• Mosasaurs are marine reptiles, more closely related to lizards than dinosaurs.

  • Mammoths and sabertooths are recently extinct mammals. Dinosaurs went extinct  66 million years ago (excluding birds).


Fidget Toys

by Hada Lily


by Anna McMahon

Gardening is important to me as a multiply neurodivergent person for a number of reasons. I find looking at plants and how they change through the year fascinating. The beautiful spring flowers make me smile. The variety of insects and birds that visit even such a small area is amazing. 

I find the physical act of gardening very grounding and calming. When I am approaching sensory overwhelm the mindfully mindless act of pulling weeds or trimming branches calms my nervous system. 

I grow veg on a small area of communal ground outside my house. It put life back into an area that was devoid of wildlife. Now there are wildflowers, birds and insects. I grow veg and herbs that nourish my other passion, cooking. It keeps me connected to the changing seasons as one crop ends and another starts to flourish.

Historical Costumes

by Marja-Kristina

Marja-Kristina wanted to travel back in time, and finally got a chance when she discovered re-enactment and historical costuming! She enjoys visiting historic houses while dressed in her finery with the other members of Irish Historical Costumers, and is also partial to a good battle. See more on Historical Costumers here.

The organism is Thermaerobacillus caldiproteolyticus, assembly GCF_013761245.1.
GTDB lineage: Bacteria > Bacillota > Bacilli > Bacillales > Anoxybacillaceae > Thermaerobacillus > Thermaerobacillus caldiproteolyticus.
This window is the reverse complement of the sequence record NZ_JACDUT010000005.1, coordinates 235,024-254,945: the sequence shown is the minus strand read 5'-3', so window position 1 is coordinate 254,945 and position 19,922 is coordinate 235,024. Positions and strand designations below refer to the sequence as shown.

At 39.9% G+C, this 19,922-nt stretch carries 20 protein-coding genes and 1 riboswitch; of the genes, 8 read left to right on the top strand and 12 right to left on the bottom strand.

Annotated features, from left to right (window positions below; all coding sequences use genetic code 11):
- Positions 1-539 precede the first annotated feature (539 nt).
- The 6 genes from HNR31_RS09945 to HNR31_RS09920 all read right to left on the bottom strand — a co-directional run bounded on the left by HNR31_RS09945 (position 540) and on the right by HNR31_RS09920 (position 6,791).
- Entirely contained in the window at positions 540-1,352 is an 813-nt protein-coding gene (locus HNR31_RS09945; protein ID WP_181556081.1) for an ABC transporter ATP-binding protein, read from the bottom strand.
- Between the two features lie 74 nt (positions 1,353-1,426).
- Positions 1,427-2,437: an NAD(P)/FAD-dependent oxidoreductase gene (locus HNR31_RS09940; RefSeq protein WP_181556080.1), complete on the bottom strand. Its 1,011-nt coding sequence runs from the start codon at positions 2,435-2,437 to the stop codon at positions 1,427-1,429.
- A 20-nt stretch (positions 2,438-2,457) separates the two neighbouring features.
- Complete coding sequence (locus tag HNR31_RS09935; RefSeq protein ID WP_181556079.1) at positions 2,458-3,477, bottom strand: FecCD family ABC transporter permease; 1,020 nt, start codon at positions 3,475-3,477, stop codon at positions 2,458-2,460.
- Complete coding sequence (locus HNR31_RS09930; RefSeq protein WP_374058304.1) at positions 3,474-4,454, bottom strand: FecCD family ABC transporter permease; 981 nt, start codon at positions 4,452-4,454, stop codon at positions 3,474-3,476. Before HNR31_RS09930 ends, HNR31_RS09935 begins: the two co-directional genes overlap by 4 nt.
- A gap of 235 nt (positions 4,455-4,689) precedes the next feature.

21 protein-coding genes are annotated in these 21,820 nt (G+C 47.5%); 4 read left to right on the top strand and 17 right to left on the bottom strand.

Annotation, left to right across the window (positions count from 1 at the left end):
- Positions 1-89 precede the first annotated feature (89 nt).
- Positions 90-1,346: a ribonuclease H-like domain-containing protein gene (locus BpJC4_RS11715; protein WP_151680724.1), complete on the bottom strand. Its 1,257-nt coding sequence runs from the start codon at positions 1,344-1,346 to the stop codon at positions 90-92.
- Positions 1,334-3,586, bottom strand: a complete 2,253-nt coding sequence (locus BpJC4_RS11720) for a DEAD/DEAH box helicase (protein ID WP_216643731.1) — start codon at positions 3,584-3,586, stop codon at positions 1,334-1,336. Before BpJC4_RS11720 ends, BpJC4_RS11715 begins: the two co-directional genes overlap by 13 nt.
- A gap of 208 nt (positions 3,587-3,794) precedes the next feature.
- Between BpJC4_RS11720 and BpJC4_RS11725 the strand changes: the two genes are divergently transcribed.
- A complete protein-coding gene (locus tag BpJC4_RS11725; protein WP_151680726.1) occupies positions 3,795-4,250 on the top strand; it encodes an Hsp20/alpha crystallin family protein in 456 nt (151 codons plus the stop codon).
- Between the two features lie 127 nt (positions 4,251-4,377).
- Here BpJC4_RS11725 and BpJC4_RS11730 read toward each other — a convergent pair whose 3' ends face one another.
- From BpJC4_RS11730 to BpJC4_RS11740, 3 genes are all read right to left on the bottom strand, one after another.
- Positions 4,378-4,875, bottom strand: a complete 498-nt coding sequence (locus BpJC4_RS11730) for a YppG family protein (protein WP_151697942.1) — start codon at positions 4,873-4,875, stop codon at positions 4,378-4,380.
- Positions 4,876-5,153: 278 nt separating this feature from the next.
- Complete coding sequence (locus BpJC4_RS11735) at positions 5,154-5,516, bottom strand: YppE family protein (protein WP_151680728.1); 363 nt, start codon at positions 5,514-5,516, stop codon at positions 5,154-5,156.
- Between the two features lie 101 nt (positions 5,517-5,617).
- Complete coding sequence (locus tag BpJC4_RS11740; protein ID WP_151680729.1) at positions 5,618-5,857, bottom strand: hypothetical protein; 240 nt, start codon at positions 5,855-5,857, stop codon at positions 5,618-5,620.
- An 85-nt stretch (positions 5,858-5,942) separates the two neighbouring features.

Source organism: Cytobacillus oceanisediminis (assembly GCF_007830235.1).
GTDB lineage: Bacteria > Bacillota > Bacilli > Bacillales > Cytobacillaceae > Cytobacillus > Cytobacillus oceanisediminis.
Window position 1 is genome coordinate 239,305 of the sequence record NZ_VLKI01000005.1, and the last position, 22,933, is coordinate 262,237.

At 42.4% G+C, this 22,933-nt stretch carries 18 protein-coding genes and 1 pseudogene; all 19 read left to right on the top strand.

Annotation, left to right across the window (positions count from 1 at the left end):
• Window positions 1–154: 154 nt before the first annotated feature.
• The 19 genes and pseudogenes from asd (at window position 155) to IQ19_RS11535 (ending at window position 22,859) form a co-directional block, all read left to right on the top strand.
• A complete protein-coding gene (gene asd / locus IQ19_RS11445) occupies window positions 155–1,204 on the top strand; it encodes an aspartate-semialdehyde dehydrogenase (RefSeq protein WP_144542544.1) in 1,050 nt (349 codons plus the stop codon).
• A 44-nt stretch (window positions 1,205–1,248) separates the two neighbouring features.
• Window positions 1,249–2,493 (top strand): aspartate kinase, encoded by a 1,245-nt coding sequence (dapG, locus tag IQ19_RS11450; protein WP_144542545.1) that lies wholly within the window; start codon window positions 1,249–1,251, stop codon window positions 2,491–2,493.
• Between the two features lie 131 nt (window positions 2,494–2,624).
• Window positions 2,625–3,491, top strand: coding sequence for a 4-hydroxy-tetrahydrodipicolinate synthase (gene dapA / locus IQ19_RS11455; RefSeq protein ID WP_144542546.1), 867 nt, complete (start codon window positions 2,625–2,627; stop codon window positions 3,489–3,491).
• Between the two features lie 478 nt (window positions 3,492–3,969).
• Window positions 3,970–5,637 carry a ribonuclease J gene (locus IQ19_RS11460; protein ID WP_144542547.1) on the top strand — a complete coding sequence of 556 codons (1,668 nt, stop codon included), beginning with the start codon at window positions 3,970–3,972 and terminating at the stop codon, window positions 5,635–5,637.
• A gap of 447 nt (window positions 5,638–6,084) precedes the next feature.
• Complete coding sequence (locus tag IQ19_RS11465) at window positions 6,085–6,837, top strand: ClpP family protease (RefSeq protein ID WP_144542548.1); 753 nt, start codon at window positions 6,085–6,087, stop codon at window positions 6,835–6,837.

by Maqqi

MidJourney AI Art

Working with an AI to create art raises two main questions. The first is the more obvious one, is what the AI created actually your art, or just random pixels that happen to form something like a recognizable shape? The second question is, how do you even put the image in your head into words that a machine can understand? Machines have no concept of language. What is referred to as Natural Language Understanding is just a lot of probability, simply statistics, based on random words and sentences, randomly chosen by mining a platform like Twitter. This also creates an inherent bias in the machine’s concept of language. Natural Language Understanding does not take into account cultural backgrounds, individual thought processes, or neurodiversity. The machine will have a concept of language based on privileged societal groups.

In the end, when trying to tell a machine about art, you end up learning the machine’s language after all, and the idea of Artificial Intelligence remains just that, artificial.

Nature & Photography